For 45 years George Washington was the master of Mount Vernon, and he viewed his occupation as farmer very seriously. Beginning as a tobacco planter like his father and older brother before him, Washington devoted himself to producing bounteous crops of the weed for export to England. He realized early on, however, that this plant was ruinous to the fertility of his soil. Therefore, he soon stopped growing tobacco and took up the cultivation of wheat as his primary money maker, complemented by corn and a variety of lesser crops aimed at sustaining his family and slaves. The quest to improve his yields led Washington to explore a wide range of agricultural experiments, including composting as a means of restoring soil nutrients.
In 1794 Washington sadly noted in his diary that, "Unless some practice prevails, my fields will be growing worse every year, until the crops will not defray the expense of the culture of them." Unfortunately for his successors who attempted to farm Mount Vernon after the death of the great man in 1799, this gloomy prediction was all too true. For Mount Vernon's soils were simply too poor to be a good producer no matter what innovative measures were employed. Thin topsoil overlying a dense, impermeable clay foundation was the main culprit, exacerbated by severe erosion caused by the poor practices of the day.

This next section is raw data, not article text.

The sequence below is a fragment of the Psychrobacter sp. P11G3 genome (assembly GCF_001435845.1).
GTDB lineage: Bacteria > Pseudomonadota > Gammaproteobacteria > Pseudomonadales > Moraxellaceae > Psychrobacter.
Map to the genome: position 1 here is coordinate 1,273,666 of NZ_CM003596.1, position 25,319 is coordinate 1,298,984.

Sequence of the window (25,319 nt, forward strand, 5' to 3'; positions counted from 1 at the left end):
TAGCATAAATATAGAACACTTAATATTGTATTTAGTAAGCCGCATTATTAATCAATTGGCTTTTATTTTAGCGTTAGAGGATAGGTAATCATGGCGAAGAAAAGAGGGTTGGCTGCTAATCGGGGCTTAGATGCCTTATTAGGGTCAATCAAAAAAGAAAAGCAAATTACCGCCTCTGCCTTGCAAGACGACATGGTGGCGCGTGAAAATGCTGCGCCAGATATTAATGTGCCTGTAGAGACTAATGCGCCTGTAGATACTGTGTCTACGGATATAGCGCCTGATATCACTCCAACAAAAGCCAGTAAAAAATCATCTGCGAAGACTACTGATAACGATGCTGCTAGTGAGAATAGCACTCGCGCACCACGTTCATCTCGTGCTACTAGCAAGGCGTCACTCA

Washington never gave up the challenge to improve his soils, however, and he undertook numerous experiments to find the best form of fertilizer. He subscribed to John Spurrier's The Practical Farmer, which advocated the wise use of agricultural by-products and adding organic matter to improve the soil. Washington revealed an experiment in composting in his diary on April 14, 1760, when he "Mixed my compost in box" with different types in the various apartments. He planted the same number of seeds in each compartment and systematically recorded the results. After many trials, Washington applied manure, river and creek mud, fish heads, and plaster of paris to his fields with some success.
As evidence of George Washington's devotion to composting, he erected a highly unusual building specifically designed to compost "manure" and to facilitate its "curing" into usable fertilizer. Mount Vernon archaeologists have excavated the site of this building, called the "dung repository" or the "stercorary", to gain more insight into Washington's farming activities and to provide the information necessary to reconstruct this interesting structure.
We see lots of use of composting today and it is interesting to learn that Washington was interested in this same topic in the 1780s!